The 15:17 to Paris
1 Hour 34 Minutes, PG-13 for gun and knife violence.
Fair Value Rating of The 15:17 to Paris: $2.00. It’s a solid punt as a Redbox rental, an excellent compromise choice if you’re watching a film with family or people you don’t know well. Impeccable but unessential, pleasing but forgettable.
Is this film worth my time? Not particularly, but it’s a paean- a tribute to the heroism of three American tourists who intervened in the 2015 Thaly’s train terrorist attack, saving many lives. As is the American Way, the reward is getting to star as yourself in the movie about the events of your life.
Who is this film perfect for? Red state ‘Muricans looking for a less action-packed story of everyday heroes. Fans of cinema verite, or people seeking a relaxing, unengaging film.
Who will not like this film? Much like Eastwood’s other recent outings (Sully, Jersey Boys), The 15:17 to Paris is a generic and workmanlike affair. Eastwood’s immersion in the account gives ample authenticity, but the film is lacking in any striking shots or scenes. Its both a tribute of professionalism and a criticism that it feels like any director could have made this film.
What is the summary of this film’s concept? The lives of three American misfits who tour Europe and end up averting an act of terrorism.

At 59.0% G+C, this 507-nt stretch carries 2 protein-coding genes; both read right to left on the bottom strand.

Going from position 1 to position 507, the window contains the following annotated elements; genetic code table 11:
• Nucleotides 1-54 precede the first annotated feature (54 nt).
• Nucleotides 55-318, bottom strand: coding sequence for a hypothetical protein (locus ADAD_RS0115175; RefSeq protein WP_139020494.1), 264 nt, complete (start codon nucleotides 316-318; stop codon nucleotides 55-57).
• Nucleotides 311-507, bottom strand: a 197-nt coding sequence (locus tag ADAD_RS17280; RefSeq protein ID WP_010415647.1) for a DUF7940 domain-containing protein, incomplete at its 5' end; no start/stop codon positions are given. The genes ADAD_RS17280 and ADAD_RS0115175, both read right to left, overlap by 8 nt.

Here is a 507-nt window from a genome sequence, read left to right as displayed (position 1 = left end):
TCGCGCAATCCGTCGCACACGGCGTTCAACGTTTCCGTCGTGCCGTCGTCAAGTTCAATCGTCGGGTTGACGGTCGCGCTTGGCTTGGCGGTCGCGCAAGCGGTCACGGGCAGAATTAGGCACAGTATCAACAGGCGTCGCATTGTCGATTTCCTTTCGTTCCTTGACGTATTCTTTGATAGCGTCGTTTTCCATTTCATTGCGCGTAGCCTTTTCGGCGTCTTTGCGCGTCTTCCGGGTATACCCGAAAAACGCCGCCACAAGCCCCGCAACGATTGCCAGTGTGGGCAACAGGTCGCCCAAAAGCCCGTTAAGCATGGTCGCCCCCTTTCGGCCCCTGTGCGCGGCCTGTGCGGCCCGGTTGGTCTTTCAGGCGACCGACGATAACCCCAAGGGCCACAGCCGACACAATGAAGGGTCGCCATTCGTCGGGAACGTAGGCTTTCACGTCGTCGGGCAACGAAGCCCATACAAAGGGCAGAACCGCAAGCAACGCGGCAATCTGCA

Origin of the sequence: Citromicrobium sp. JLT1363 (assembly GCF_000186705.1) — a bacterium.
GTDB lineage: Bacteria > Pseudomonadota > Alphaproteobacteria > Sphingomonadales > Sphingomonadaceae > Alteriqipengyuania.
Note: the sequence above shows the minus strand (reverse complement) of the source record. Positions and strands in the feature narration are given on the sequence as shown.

Bro-force: The film is largely a biography of Spencer Stone, who feels like a pretty familiar person to me. I’ve gone to high school and college with guys like him. Decent and simple, disciplined but not brilliant, Spencer and his friends go from being hyperactive and troubled kids to being servicemen in the US military. He doesn’t make the cut for Air Force para-rescue, but he doesn’t drop out of the Air Force either. The film has four acts: childhood, the military, the fateful tour of Europe, and finally, the dramatic confrontation on the train. It’s a straightforward narrative.
How does this film compare to others like it? The strong biographical focus of Dorothy Blyskal’s screen adaptation of the book dispels any attempt to build tension. By flashing to the supreme dramatic moment, the audience is left wholly without suspense or excitement.
What works in this film? Stunt casting the actual Anthony Stadler, Alek Skarlatos, and Spencer Stone as themselves gives the main characters an easy natural camaraderie. I was reminded of Richard Linklater’s films- there’s a great amount of easygoing, natural conversation in this film. If you’re looking for a naturalistic film, you’ll find The 25:17 a strong and sober contrast to the bombast and spectacle of Hollywood.
What fails in this film? The problem with an adherence to verity is that life is largely lacking in catharsis and revelation. Three very normal average guys went to tour Europe, acted extra-ordinarily in a crisis, and are rewarded for their behavior.